Vancouver Island University econ100: Principles of Economics Sample Midterm II



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Please note that this is a sample/practice midterm exam. Actual number of questions and structure of the Term exam would be as discussed in class

Vancouver Island University

ECON100: Principles of Economics

Sample Midterm II

Name: _________________________________



ID: ____________________________________

  1. Economics can best be described as 

    1. the study of the use of scarce resources to satisfy unlimited human wants

    2. the study of how to reduce inflation and unemployment

    3. a normative science

    4. the study of how a society ought to allocate its resources

    5. the application of sophisticated mathematical models to address social problems



  1. A modern economy like Canada's is largely organized by

  1. individuals forming cooperative enterprises and labour unions

  2. individuals following their own self interest, doing what seems best for themselves.

  3. benevolent individuals pursuing the public interest.

  4. governments at all levels coordinating the activities of firms and citizens

  5. the directions of international economic consortiums




  1. The circular flow of income illustrates

    1. the interaction of households and firms through the factors and goods markets

    2. that there is no relationship between goods markets and factor markets

    3. that the flow of payments  moves in the same direction as the flow of goods

    4. the flows of expenditures and income in a household

    5. that firms own the factors of production




  1. Choose the answer that best explains why economists build models that abstract from the complexities of reality.

    1. Because economists don't understand the real world

    2. Because economics deals only in the abstract

    3. Because they believe they gain a greater understanding of reality

    4. Because the complexities of reality are unimportant

    5. Because economists are not interested in reality



  1. In a co-ordinate graph, with Y on the vertical axis and X on the horizontal axis, the variable X is positive and the variable Y is negative in the ________ quadrant. 

    1. top, right

    2. top, left

    3. bottom, left

    4. bottom, right

  1. A change in demand is said to take place when there is a

    1. price change

    2. movement along the demand curve

    3. shift of the supply curve

    4. shift of the demand curve

    5. quantity change



  1. Economists usually assume that households and firms, respectively, maximize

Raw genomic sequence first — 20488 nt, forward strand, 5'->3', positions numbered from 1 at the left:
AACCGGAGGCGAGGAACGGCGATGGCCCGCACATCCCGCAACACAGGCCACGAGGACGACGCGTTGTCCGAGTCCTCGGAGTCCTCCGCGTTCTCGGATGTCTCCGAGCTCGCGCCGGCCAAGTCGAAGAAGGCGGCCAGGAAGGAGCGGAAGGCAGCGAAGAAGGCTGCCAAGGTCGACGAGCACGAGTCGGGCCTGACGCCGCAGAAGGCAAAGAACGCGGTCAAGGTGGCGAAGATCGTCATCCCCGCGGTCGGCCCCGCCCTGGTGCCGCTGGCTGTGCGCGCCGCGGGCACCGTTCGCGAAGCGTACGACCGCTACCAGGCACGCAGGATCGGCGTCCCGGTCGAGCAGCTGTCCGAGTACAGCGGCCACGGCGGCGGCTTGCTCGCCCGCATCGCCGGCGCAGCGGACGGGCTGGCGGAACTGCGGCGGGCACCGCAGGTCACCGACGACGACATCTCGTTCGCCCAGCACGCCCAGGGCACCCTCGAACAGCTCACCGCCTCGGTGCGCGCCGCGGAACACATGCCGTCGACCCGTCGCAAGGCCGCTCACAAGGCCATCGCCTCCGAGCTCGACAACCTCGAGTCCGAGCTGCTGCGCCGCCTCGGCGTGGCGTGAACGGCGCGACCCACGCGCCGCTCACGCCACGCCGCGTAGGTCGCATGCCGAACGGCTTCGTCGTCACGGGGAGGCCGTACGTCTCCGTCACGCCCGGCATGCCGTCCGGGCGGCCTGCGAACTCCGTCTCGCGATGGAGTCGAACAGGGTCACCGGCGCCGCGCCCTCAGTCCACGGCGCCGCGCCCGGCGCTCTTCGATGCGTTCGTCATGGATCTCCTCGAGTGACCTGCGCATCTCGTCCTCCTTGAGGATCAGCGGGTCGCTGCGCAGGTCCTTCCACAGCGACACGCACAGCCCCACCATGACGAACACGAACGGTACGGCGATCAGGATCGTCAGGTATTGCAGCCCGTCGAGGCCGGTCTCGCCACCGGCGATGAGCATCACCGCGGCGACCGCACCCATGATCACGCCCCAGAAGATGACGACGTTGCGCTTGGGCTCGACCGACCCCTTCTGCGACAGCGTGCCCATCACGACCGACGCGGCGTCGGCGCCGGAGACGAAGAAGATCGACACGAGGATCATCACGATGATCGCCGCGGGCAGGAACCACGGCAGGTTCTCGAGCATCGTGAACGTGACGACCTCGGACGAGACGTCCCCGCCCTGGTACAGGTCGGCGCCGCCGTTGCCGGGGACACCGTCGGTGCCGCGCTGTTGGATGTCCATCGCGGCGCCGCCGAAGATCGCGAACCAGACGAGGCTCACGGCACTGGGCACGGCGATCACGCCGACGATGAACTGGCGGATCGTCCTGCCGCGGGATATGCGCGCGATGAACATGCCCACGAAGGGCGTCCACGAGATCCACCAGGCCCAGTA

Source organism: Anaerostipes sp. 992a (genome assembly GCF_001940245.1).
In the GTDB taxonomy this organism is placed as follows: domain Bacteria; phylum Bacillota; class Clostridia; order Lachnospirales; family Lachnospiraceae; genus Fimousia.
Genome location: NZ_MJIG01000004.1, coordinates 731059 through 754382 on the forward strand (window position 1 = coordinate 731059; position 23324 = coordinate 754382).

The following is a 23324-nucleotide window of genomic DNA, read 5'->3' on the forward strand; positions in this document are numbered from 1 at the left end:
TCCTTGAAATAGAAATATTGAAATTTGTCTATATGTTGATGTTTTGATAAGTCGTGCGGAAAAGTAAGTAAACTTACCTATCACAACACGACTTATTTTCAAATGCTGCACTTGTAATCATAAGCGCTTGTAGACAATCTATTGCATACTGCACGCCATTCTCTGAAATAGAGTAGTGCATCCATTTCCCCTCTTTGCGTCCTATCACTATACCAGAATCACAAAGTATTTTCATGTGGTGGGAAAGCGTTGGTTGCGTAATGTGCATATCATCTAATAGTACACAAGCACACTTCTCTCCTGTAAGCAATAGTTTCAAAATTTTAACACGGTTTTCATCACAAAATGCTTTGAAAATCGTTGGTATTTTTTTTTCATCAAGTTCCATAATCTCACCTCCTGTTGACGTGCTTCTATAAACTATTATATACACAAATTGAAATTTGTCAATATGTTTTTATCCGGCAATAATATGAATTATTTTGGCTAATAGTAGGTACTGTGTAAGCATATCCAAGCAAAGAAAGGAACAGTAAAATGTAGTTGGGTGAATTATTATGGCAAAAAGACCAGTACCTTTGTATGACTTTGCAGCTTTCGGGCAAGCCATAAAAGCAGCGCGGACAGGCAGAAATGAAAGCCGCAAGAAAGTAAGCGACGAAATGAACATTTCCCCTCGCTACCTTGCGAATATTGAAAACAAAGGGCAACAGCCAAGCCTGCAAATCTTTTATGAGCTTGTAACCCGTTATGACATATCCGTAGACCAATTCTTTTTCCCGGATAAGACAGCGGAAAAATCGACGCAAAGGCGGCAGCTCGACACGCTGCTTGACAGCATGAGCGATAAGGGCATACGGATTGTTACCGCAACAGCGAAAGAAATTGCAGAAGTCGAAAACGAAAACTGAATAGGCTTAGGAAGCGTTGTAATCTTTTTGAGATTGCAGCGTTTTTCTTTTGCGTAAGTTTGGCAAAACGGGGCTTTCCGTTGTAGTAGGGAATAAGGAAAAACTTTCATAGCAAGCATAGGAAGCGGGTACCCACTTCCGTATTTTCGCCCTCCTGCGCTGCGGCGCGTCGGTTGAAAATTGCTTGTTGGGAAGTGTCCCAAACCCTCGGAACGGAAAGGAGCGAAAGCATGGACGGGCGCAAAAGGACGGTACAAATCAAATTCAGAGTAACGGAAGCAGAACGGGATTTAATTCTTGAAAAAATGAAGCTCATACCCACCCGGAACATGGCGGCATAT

1. Savings and profits

    2. Income and sales

    3. Wages and revenues

    4. Utility and profits

    5. Expenditures and profits




  1. All goods and services produced by one firm but used as inputs into a further stage of production are called

  1. value added

  2. final goods

  3. intermediate goods

  4. consumption goods

  5. national income goods



  1. When calculating GDP using the expenditure approach, the investment component includes

  1. fixed investment minus depreciation

  2. net investment plus depreciation

  3. gross investment plus depreciation

  4. net investment only

  5. net investment minus depreciation



  1. Gross domestic product is the sum of factor incomes ________ indirect business taxes, ________ subsidies, ________ depreciation.

  1. minus; plus; plus

  2. plus; plus; plus

  3. plus; plus; minus 

  4. plus; minus; minus

  5. plus; minus; plus



  1. Historically, nominal GDP has increased faster than real GDP because

  1. the general price level has fallen

  2. imports have risen more rapidly than exports

  3. improvements in product quality have not been reflected in prices

  4. the general price level has increased

  5. exports have risen more rapidly than imports



  1. In a simple macro model with the price level assumed to be constant, a change in firms' level of desired investment is predicted to influence equilibrium national income by

  1. shifting the saving function

  2. shifting the aggregate expenditure function

  3. shifting the 45-degree line

  4. shifting the consumption function

  5. causing movement along the investment function







  1. Top of Form




  1. In macroeconomics,  if the value of the national product increases, there is

  1. a decrease in the value of income claims on that output, due to importing

  2. a decrease in value of income claims on that output, due to taxation

  3. an equal increase in the value of income claims on that output

  4. a decrease in the value of income claims on that output, due to household saving

  5. an even larger increase in the value of income claims on that output, due to value added

  1. An equivalent term for "real national income" is 

  1. current-dollar national income

  2. actual national income

  3. constant-dollar national income

  4. none of the responses is correct

  5. nominal national income



  1. In macroeconomics, the "output gap" is the difference between

    1. real and nominal national income

    2. output and employment

    3. output in the current year and output in the base year

    4. potential real national income and actual real national income

    5. real GNP and real GDP



  1. The table below provides macroeconomic data for a hypothetical economy. Dollar amounts are all in constant-dollar terms.

Year

Actual Output   (billions of $)

Potential Output (billions of $)

Unemployment Rate

2002

402

404

7.1

2003

408

411

7.2

2004

415

415

6.3

2005

420

418

5.9

2006

422

420

6.0

2007

420

423

7.0

2008

425

425

6.3

Refer to the table. In which years was this economy experiencing an inflationary gap?

  1. 2005, 2006

  2. 2002, 2003

  3. 2006, 2007

  4. 2004, 2008



  1. Suppose actual output is less than potential output. If the output gap measures the output loss due to the failure to achieve full employment, it can generally be concluded that the larger this output gap, the 

  1. greater is the unemployment rate

  2. more upward pressure there is on prices